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Always remember. Lent is a season of remembering that we are ever-sinful, that hell and death are ever before us (whether in this life or the next). Always remember the stories of your sin … but not for the purpose of shame; remember the stories of your sin so that you can recognize the Source of healing and life.

From Mount Hor to the Red Sea (Numbers 21:4-9), the snakes of fear and anxiety trail the people, their serpentine mouths gaping to bite with poison, lashing out at the people’s heels, twisting around and among them — and the only solution to the infestation is to look directly at the serpents, to name the poison, to gaze honestly at the plague, and to own up to the sins and doubts that brought the serpents into their midst.

To be healed, the people have to see the source of death.

To be restored, they have to repent of their death-perpetuating behaviors.

To return to fullness of life, they have to remember what they would prefer to forget: not only their loud complaining against God and Moses, but also the brutal pain of life in Egypt. And more than that, they have to remember what it is so easy to forget: that God’s grace is abundant and unearned (Ephesians 2:1-10), that God’s salvation (Psalm 107:19) comes from the wellspring of God’s love and not from condemnation (John 3:14-21).

I find myself wondering when we too will be ready to return to life by looking honestly at the sins and mechanisms of hell/death among us — for example, when the U.S. will be ready to look honestly at its racist behaviors, no longer believing that occasions of overt racism are exceptions rather than the norm they truly are.

To be healed, we have to recognize the source of death, even if it is ourselves.

To be restored, we must repent of our death-perpetuating behaviors (not only of our “overt” -isms but also of our microagressions against one another).

To return to fullness of life, we have to remember what we would prefer to forget: the pain of our history, as individuals and as communities and as churches and as a collective society. And more than that, in the case of racism and many other -isms we have to recognize what it is so easy to forget: that gazing at Jesus on the cross must go hand-in-hand with gazing honestly at one another, the true location of our habits of death and the proper place of our healing.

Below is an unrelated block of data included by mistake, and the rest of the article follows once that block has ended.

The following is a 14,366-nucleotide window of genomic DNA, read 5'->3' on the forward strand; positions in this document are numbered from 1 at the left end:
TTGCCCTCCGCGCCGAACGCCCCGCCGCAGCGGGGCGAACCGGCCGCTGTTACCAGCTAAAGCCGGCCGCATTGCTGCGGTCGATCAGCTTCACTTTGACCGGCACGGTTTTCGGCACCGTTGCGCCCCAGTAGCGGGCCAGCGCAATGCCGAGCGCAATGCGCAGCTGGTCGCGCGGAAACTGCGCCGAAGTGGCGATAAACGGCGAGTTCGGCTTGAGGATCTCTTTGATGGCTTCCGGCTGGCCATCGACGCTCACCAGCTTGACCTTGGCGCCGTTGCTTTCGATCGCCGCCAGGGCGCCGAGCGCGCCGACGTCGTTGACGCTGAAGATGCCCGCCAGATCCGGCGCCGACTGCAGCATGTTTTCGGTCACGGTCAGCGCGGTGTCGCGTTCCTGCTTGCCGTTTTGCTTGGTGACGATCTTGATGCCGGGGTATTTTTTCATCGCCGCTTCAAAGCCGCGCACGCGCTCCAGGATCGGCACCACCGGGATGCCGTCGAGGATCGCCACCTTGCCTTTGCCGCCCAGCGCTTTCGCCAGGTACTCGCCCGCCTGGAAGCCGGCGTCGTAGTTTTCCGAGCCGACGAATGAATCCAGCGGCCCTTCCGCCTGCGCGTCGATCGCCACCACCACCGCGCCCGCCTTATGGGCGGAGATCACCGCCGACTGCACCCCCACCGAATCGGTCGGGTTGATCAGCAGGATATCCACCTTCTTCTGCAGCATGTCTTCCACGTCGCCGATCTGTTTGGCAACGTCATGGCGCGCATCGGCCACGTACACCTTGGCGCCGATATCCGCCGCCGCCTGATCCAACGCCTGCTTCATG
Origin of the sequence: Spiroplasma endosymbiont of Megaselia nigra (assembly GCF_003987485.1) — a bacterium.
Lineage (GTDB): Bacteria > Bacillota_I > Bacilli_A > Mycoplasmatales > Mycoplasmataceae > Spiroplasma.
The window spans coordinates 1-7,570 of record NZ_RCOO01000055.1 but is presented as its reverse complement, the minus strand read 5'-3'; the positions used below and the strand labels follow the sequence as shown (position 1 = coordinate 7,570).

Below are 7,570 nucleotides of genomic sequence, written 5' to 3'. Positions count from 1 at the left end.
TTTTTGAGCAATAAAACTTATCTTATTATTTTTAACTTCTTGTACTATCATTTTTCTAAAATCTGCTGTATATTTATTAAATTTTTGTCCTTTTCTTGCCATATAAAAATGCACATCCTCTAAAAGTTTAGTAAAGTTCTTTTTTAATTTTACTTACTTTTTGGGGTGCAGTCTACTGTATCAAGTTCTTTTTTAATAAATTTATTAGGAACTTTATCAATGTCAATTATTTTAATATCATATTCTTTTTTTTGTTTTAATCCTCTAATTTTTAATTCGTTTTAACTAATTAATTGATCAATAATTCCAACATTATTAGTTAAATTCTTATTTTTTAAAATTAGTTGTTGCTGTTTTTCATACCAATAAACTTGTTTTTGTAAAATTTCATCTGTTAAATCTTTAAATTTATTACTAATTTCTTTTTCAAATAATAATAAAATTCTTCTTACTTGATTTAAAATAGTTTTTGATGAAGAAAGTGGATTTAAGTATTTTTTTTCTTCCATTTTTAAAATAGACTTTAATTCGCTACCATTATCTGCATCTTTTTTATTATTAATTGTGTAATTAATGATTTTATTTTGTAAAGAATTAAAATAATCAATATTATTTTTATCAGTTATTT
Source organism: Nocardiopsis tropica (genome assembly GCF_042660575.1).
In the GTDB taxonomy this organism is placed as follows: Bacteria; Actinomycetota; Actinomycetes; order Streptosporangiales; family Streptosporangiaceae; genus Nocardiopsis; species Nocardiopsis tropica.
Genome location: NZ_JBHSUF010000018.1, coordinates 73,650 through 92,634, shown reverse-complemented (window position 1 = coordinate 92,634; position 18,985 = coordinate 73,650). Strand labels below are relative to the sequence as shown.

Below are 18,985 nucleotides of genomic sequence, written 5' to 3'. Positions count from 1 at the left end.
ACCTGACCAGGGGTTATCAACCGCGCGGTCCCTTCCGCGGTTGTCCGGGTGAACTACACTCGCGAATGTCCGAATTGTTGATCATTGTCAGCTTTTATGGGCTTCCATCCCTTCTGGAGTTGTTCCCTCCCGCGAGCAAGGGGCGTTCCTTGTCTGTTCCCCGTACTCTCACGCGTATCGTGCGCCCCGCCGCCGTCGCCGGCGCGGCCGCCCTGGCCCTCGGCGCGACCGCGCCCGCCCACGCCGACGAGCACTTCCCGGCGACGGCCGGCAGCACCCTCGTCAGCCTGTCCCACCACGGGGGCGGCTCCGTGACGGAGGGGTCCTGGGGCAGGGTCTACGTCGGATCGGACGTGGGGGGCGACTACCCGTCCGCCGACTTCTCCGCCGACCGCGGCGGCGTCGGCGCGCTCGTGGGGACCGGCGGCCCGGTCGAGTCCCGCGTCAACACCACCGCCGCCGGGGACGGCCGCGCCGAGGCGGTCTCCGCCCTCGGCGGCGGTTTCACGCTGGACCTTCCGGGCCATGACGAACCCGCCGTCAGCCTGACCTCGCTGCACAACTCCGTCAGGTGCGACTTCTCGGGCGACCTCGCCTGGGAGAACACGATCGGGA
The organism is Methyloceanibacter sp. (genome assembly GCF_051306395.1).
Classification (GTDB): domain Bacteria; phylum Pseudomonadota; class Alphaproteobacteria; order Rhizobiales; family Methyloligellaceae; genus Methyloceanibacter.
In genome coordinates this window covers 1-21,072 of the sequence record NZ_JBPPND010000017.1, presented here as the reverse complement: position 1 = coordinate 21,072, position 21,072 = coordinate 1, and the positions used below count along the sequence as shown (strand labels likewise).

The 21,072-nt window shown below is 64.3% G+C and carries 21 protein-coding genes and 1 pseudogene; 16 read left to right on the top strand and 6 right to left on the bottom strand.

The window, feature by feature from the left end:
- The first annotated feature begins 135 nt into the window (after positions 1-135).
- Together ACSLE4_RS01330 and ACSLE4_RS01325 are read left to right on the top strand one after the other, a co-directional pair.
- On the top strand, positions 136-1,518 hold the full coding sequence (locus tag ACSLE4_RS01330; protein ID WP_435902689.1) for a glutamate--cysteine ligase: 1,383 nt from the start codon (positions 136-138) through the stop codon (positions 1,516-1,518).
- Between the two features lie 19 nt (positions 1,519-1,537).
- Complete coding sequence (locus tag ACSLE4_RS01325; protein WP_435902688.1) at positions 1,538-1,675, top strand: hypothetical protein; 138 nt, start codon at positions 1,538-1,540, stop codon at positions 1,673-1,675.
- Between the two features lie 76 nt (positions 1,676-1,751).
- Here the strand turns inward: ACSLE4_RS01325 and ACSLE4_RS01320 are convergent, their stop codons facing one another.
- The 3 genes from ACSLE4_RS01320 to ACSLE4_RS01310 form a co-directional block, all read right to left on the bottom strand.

What sins are you planning to remember in your sermon for this coming Sunday? Are you preaching on the poisonous snakes of Numbers 21? Has Nicodemus’ late-night conversation with Jesus in John 3 captured your imagination? What are the struggles and/or unfolding “aha” moments of your sermon prep? Share a conversation in the comments!

11 thoughts on “Revised Common Lectionary: Of Snakes and Sin

  1. I am going with Numbers for a number of reasons–some of which both you, Jessica, and you, Rachel have suggested–and also because I really need to struggle with that text in order to get it for myself and because I think that many of the people I serve find themselves walking in a snake-infested land day after day. Thanks for the good start to the week.


  2. I’m thinking about Jesus telling Nicodemus the story of the snake-stick – what did it mean for Jesus to be using this image to reach out to this man? I’m also remembering an image from a sermon that Katie Wright preached three years ago when I was her curate, and using it to help even poor, bewildered Nicodemus look up and see the light of the moon and the stars, at least, when he leaves Jesus at the end of their conversation.


  3. Can I just say thank you to all of you for your thoughts on this week’s lectionary. I have been so overwhelmed with things at the church this week that it’s been hard for me to find any good news…and all I was coming up with were these memories from my childhood of Wrestlemania (I was a bit of a tomboy) and random people in the crowd holding up signs that read: John 3:16. I’ve truly never understood the connection between those signs and Wrestlemania. Anyway, thank you all for your thoughts and reflections…you’ve given me much more powerful and interesting thoughts to think about for tomorrow’s sermon. Bless you all!


  4. I am working on Numbers and John with the concept of something that provides healing and hope can become and idol, thus diminishing its true value. I’m sorry to take this turn away from the covenant theme, but its too late in the day to take the Sermon Brainwave suggestion of substituting the Davidic covenant.


  5. Since for John, belief is an action word and its opposite is disobedience, (Thanks Feasting on the Word) I’m looking at Episcopal Baptismal Covenant which follows the creed in a Baptism service, as what we DO if we BELIEVE. Respecting the dignity of all, seeking Christ in all persons, working for justice and peace for ALL.


  6. You nailed it, uh, so to speak…. Thank you; missing piece from my sermon trying to come together found here in your reading of Numbers.


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